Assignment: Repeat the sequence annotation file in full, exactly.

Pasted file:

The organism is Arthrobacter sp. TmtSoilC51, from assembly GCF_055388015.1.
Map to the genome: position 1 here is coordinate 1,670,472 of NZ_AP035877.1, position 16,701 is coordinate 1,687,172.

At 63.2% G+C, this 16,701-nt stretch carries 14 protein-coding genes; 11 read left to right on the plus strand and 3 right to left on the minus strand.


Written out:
The organism is Arthrobacter sp. TmtSoilC51, from assembly GCF_055388015.1.
Map to the genome: position 1 here is coordinate 1,670,472 of NZ_AP035877.1, position 16,701 is coordinate 1,687,172.

At 63.2% G+C, this 16,701-nt stretch carries 14 protein-coding genes; 11 read left to right on the plus strand and 3 right to left on the minus strand.